The World's Most Polluted Places
Ranipet, India may not have the name recognition of Love Canal, and that's a shame... because environmentally it's a far, far more dangerous place to live. Ranipet—home to a factory that manufactures tanning chemicals and dumps tons of waste into unsecured areas—is among the Blacksmith Institute's 10 'World's Worst Polluted Places,' a list compiled with the help of Patrick Breysse, PhD '85, MHS '80, director of the Industrial Hygiene Program at the Bloomberg School.
According to Breysse, Blacksmith—a creation of noted 'green' consultant Dr. Richard Fuller—finds and reviews extremely polluted industrial sites internationally (over 150 so far) and creates practical, affordable remediation plans for local leaders. "If we can identify polluted places around the world, the first 80 percent of the cleanup can usually be done pretty cheaply," says Breysse, noting that inexpensive removal of surface contaminated soil often greatly lessens environmental exposure, which is vitally important in poor countries where most of Blacksmith's targets operate. "Mostly we focus on sites that have very specific factories, plants, mines that create a lot of pollution," he says.
Breysse, whose studies include how the EPA's Superfund toxic clean ups affect the health of Baltimore women and children, says Blacksmith implements the Superfund concept internationally by soliciting financial commitments.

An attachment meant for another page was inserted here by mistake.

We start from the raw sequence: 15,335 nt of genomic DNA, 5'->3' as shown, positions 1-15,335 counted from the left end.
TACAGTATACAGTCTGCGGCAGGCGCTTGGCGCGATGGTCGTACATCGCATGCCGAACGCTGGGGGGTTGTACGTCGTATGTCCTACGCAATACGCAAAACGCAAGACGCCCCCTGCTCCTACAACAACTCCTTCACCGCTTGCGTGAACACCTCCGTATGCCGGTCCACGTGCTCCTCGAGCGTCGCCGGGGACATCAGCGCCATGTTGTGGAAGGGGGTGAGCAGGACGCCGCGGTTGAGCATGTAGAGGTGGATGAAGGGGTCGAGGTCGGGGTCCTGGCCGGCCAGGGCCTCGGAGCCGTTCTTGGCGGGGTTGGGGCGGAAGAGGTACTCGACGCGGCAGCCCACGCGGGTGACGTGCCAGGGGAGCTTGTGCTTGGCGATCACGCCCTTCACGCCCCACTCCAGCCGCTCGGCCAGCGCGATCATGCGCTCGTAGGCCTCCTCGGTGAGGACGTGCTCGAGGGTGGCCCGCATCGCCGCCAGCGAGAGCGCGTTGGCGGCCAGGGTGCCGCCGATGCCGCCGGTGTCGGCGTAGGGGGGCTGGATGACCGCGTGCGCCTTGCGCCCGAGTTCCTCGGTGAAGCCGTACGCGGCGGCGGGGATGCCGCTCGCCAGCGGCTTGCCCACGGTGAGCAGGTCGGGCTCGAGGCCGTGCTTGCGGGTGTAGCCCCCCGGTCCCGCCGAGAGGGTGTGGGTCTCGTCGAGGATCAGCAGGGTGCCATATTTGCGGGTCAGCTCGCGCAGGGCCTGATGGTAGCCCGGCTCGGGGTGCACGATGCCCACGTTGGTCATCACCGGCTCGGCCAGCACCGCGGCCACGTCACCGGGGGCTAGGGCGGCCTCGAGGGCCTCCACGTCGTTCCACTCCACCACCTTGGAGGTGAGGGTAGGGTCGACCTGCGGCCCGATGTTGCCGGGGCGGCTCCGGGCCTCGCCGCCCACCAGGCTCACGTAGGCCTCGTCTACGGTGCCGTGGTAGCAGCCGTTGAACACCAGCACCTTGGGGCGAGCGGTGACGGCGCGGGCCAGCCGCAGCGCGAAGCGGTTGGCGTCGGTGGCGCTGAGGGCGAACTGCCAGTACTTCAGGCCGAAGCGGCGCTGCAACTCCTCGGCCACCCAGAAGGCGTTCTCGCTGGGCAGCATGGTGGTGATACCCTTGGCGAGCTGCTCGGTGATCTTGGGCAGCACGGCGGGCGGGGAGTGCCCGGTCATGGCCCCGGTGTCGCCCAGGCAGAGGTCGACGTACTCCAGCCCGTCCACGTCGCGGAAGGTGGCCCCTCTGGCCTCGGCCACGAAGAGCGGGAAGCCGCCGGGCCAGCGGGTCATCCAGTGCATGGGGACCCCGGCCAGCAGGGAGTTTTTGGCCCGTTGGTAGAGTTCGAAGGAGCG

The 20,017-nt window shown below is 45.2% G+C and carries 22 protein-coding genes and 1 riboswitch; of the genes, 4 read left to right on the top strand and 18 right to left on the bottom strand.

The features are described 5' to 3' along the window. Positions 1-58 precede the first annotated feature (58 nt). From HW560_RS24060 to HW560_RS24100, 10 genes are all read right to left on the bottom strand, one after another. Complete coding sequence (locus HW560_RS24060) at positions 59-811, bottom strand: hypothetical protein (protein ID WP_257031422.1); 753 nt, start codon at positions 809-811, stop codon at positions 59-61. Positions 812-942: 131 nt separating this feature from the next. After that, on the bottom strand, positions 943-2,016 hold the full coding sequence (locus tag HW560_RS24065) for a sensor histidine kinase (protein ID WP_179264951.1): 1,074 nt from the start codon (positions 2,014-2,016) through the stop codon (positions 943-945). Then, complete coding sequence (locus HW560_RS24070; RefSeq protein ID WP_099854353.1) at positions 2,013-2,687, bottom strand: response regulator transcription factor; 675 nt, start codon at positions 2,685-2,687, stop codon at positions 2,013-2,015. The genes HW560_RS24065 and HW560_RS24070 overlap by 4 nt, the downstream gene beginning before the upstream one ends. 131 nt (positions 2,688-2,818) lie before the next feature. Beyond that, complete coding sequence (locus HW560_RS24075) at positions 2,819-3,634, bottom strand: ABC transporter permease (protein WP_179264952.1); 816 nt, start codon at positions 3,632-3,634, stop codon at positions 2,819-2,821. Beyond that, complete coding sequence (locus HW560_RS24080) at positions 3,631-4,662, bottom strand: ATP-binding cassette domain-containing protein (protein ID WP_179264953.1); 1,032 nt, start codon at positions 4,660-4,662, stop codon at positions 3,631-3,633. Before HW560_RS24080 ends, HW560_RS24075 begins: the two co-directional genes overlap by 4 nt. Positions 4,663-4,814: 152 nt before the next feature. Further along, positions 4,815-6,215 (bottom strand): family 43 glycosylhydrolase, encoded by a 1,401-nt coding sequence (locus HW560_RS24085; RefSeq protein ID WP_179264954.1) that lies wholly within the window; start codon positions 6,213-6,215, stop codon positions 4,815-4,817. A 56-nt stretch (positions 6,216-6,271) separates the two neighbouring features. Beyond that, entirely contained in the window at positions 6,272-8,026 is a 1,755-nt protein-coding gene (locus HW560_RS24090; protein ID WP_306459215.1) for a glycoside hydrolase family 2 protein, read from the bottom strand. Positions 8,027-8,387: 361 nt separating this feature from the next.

At another top 10 site—the Kabwe (Zambia) Lead Mines—the World Bank agreed to substantially fund removal of huge quantities of toxic lead- laden soil. Blacksmith has also provided technical support and funding to support the phasing out of leaded gas in use in Mozambique and Tanzania, while a trial program in India injects chemicals into tainted groundwater to neutralize contaminants.
Media attention alone often prompts action. According to Blacksmith, more than 300 press outlets publicized its first top 10 list in 2006, and it was the most e-mailed story on the BBC (UK) website. "Other than a few high profile places like Chernobyl (number one on Blacksmith's list), most of these places aren't well known around the world," says Breysse. "They're huge problems locally, but nobody shines the light on these kinds of things like Blacksmith's doing. And, very often, just by shining the light on it, the local industry, the local government agencies start doing stuff. Sometimes you don't even have to spend any money."
Which is good, because finances are always tight. On their monthly conference calls, Breysse and Blacksmith's other technical advisors dovetail their personal research schedules with sites of concern to conserve resources. "Somebody will say, 'I'm going to be in China next month at such-and-such a city. Is there a site close by that I can look at while I'm there to help out?'"
"It's really taken off," says Breysse of Blacksmith's work, which is the subject of an upcoming National Geographic story. "It's been a huge, wonderful experience for me, when you think of the good that's being done because of this."